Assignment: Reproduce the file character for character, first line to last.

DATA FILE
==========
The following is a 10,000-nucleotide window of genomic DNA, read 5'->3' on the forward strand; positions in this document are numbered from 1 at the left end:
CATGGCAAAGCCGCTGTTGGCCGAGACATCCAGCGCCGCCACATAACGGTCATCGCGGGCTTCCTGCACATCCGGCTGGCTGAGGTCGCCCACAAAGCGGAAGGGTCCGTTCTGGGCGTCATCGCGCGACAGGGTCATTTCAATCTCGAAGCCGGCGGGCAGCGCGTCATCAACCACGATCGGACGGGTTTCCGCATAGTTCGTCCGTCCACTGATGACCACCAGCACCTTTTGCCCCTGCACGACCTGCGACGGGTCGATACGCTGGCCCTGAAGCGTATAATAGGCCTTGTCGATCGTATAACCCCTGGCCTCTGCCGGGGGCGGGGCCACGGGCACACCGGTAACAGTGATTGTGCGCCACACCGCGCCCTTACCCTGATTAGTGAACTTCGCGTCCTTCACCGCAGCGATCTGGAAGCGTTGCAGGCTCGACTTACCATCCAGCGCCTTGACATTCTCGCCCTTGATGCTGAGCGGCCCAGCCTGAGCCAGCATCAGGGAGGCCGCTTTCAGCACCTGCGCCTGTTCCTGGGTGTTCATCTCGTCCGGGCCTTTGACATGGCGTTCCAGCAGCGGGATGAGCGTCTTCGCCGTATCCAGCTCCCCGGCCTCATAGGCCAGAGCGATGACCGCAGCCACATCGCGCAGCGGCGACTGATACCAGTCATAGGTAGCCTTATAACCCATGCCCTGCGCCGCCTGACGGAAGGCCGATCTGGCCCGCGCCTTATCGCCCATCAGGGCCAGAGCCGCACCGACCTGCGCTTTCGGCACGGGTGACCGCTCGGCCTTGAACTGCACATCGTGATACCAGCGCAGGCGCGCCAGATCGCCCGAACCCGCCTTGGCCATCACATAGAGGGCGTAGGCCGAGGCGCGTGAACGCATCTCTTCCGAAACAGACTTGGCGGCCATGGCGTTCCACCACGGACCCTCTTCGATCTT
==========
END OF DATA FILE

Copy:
The following is a 10,000-nucleotide window of genomic DNA, read 5'->3' on the forward strand; positions in this document are numbered from 1 at the left end:
CATGGCAAAGCCGCTGTTGGCCGAGACATCCAGCGCCGCCACATAACGGTCATCGCGGGCTTCCTGCACATCCGGCTGGCTGAGGTCGCCCACAAAGCGGAAGGGTCCGTTCTGGGCGTCATCGCGCGACAGGGTCATTTCAATCTCGAAGCCGGCGGGCAGCGCGTCATCAACCACGATCGGACGGGTTTCCGCATAGTTCGTCCGTCCACTGATGACCACCAGCACCTTTTGCCCCTGCACGACCTGCGACGGGTCGATACGCTGGCCCTGAAGCGTATAATAGGCCTTGTCGATCGTATAACCCCTGGCCTCTGCCGGGGGCGGGGCCACGGGCACACCGGTAACAGTGATTGTGCGCCACACCGCGCCCTTACCCTGATTAGTGAACTTCGCGTCCTTCACCGCAGCGATCTGGAAGCGTTGCAGGCTCGACTTACCATCCAGCGCCTTGACATTCTCGCCCTTGATGCTGAGCGGCCCAGCCTGAGCCAGCATCAGGGAGGCCGCTTTCAGCACCTGCGCCTGTTCCTGGGTGTTCATCTCGTCCGGGCCTTTGACATGGCGTTCCAGCAGCGGGATGAGCGTCTTCGCCGTATCCAGCTCCCCGGCCTCATAGGCCAGAGCGATGACCGCAGCCACATCGCGCAGCGGCGACTGATACCAGTCATAGGTAGCCTTATAACCCATGCCCTGCGCCGCCTGACGGAAGGCCGATCTGGCCCGCGCCTTATCGCCCATCAGGGCCAGAGCCGCACCGACCTGCGCTTTCGGCACGGGTGACCGCTCGGCCTTGAACTGCACATCGTGATACCAGCGCAGGCGCGCCAGATCGCCCGAACCCGCCTTGGCCATCACATAGAGGGCGTAGGCCGAGGCGCGTGAACGCATCTCTTCCGAAACAGACTTGGCGGCCATGGCGTTCCACCACGGACCCTCTTCGATCTT